“The Nutcracker” dances onto the big screen

— Created December 9, 2020 by Kacie Jo Voeller

By Kacie Jo Voeller

              Enjoy the magic of Whidbey Island Dance Theatre’s (WIDT) annual production of “The Nutcracker,” a beloved holiday classic with an island twist, from the comfort of home (or a car) this year. 

The production, which is normally performed live, will instead be featured as a film at the Blue Fox Drive-In Theater Sunday at 6:30 p.m. ($40 per carload when purchased in advance at www.widtonline.org, $50 per carload at the drive-in box office). For those looking to bring the holiday magic home, the play will be available to stream as a 72-hour rental for $15 on the WIDT website starting Friday through Jan. 5 or on DVD for $20.

              Charlene Brown, co-artistic director at WIDT, said it was important to continue the show – even if it had to be presented in a different format due to COVID-19 restrictions.

“It is especially in times like this we hold on to traditions. It is a time to gather with family and remember why seeing ‘The Nutcracker’ or being in ‘The Nutcracker’ means so much,” she said. “Dancers look forward to their participation in this show. It’s their time to dance a character role and work on their artistry – filming our show made all of this possible!”

              Chyler White, who plays the role of Clara, said she knows going to see the holiday special is a tradition for many Whidbey Islanders and she and her fellow dancers are grateful to have the chance to present the ballet this year.

              “In the midst of everything that is going on in the world, I think it is really important to still keep those traditions alive because everyone has been stuck at home and we are all not able to do as much as we are normally able to,” she said. “I think this is just a really great way to still have those things in your life.”

              Elliauna McLean, assistant artistic director for WIDT, said translating a stage production to a film format brought a number of challenges.

              “Filming a show versus performing live are two very different processes; we are so thankful to have had the help of Nick Dubesa’s (videographer) expertise in making our transition to film as smooth as possible,” she said. “When performing live we have more time to practice and perfect each scene, in filming that time is much shorter. This is something that both we and our dancers had to adjust to.”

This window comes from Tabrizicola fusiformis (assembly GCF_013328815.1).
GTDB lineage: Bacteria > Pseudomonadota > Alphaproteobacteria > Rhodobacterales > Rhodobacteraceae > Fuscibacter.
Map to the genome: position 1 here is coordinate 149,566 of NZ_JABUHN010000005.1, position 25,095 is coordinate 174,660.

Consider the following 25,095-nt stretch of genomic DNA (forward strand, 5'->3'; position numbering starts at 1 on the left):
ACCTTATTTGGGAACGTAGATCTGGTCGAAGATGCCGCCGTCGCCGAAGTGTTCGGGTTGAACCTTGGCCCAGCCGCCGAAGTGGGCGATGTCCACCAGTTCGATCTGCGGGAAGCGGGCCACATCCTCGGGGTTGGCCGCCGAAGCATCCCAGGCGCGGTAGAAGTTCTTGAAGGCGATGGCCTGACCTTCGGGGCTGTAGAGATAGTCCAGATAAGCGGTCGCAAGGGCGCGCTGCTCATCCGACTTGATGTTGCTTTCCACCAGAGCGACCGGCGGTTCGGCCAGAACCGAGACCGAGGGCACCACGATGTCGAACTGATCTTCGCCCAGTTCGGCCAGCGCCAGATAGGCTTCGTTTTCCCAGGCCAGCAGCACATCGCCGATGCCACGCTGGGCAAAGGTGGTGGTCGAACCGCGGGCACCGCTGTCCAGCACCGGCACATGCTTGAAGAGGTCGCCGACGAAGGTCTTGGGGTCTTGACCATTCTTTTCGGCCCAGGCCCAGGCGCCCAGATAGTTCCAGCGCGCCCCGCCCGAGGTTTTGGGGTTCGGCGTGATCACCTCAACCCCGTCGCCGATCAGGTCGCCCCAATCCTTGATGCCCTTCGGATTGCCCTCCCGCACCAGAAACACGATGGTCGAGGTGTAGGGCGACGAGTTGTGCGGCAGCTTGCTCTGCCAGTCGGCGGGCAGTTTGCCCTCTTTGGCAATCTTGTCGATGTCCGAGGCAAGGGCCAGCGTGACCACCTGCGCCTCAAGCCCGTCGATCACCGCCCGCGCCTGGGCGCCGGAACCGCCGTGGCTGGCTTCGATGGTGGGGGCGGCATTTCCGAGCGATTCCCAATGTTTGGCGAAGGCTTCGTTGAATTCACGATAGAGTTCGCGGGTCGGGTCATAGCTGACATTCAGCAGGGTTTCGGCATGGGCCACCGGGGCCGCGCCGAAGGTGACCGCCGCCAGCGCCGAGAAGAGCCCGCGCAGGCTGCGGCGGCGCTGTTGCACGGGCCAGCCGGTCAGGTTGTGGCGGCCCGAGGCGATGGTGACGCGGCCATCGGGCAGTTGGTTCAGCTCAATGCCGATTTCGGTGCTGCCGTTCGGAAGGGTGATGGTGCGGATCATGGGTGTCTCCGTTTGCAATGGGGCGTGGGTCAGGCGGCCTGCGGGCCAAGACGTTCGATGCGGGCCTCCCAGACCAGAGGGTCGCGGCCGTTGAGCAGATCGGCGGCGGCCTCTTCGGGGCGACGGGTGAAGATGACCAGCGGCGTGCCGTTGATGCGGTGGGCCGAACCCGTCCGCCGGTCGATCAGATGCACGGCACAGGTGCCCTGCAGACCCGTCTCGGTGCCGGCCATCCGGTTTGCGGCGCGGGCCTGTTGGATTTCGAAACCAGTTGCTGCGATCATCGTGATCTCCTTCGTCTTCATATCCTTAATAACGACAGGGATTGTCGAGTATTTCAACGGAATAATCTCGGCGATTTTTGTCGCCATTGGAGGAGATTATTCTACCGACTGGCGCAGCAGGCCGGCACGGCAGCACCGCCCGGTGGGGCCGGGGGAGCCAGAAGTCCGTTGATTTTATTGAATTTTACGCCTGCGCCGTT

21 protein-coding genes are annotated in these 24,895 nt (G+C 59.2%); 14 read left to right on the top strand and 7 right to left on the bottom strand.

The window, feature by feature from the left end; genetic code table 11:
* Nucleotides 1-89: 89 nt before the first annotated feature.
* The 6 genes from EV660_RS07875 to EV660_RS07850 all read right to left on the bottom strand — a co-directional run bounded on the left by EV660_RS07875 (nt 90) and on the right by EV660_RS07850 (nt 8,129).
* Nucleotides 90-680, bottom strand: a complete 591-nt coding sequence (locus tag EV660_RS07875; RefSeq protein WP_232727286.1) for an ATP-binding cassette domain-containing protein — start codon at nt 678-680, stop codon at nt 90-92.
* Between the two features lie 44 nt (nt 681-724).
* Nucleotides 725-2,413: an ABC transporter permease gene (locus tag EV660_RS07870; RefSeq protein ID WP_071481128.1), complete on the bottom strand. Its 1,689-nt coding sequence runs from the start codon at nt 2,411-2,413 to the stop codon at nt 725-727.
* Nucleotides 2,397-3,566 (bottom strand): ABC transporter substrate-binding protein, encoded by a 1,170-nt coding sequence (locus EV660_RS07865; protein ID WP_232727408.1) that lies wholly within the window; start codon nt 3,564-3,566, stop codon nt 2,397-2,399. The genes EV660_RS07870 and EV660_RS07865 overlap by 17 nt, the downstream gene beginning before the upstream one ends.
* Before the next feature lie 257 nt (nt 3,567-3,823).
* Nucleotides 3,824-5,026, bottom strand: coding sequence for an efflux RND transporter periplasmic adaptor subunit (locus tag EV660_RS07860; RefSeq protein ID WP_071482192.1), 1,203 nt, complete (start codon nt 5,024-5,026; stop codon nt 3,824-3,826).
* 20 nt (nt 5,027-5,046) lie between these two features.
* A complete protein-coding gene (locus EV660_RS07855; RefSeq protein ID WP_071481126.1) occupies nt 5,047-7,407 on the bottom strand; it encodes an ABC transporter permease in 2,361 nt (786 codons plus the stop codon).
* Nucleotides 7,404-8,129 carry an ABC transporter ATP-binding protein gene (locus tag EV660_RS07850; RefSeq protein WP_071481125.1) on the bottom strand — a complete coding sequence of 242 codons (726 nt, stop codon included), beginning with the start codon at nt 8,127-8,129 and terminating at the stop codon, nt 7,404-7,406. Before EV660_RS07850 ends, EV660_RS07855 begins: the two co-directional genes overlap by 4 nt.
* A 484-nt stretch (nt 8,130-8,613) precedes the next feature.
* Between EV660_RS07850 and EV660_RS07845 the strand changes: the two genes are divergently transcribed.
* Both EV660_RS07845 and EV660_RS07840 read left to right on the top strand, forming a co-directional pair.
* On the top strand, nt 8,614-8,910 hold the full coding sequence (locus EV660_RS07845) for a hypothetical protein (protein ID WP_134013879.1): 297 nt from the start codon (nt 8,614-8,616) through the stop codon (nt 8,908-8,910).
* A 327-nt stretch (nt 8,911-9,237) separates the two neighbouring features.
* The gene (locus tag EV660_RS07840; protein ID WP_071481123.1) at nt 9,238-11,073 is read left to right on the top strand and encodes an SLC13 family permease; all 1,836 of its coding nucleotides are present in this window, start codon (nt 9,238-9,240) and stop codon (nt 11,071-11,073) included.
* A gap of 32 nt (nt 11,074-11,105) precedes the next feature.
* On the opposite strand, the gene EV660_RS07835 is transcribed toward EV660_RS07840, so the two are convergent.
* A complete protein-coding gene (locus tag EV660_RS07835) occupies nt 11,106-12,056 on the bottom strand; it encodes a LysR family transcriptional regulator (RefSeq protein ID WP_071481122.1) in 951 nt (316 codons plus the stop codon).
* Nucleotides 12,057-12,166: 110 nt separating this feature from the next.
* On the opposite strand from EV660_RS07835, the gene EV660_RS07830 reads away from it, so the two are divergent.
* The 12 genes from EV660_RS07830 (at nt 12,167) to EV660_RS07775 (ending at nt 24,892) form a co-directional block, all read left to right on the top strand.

Brown said the film will feature the classic story of the Nutcracker with a Pacific Northwestern flair. Clara (played by White) is given a magical Nutcracker, and dreamlike adventures ensue.

“For us, as artistic directors, it was important to keep our ‘Nutcracker’ storyline the same,” she said. “Even though our stage space is much smaller and our cast is much smaller (because of COVID times), making the changes presented challenges, but wasn’t overly difficult. We put our heads together on how to adapt this show. The dancers are resilient and our seasoned choreographers made it all possible.” 

McLean said while “The Nutcracker” is typically performed at South Whidbey High School’s auditorium, this year filming will take place at the Whidbey Children’s Theatre as well as at various local areas.

“Being able to film a portion of our ‘Nutcracker’ at locations throughout Whidbey was something that has been important to us since the idea of a filmed ‘Nutcracker’ was first brought to the table,” she said. “We are hoping seeing local sites sprinkled into our story will make our local viewers feel like a part of the magic.”

In addition to changes in how the production would be presented, safety protocols were also a key piece of preparation for this year’s production. Brittany Falso, co-artistic director, said guidelines including temperature checks, screening questions and the incorporation of masks were all part of this year’s rehearsals and filming.

“We all wore masks during the duration of the filming process,” she said. “Some solo work was able to be filmed with the dancer mask-less. It was definitely different to dance in masks but everyone adapted well and we had masks made and decorated to match the costumes, so it made it fun in some way!”

              White, a senior at South Whidbey High School, said in spite of the challenges of putting together a show this year, she and her fellow performers look forward to sharing the final product with others on screens big and small.

“I am really excited for people to see it,” she said. “Although it is different, it is still going to be a really amazing way to be able to watch something like this.” 

              Falso said the year has presented many challenges for the arts. WIDT is a nonprofit organization and typically hosts a number of fundraisers throughout the year to help support dance on the island. “The Nutcracker” is one of WIDT’s largest fundraisers and Falso encouraged community members to support the performance as well as explore the options to donate on the WIDT website for those interested in doing so.

              “We want to continue to keep dance alive on Whidbey Island for many years to come!” she said.

Falso added WIDT is thankful for the opportunity to share a holiday classic with Whidbey Island residents this year.

“We appreciate all the support and excitement surrounding our filmed version of ‘The Nutcracker,’” she said. “We do this so our community has something that sparks joy, imagination and tradition during the holiday season.” 

For more information, visit www.widtonline.org.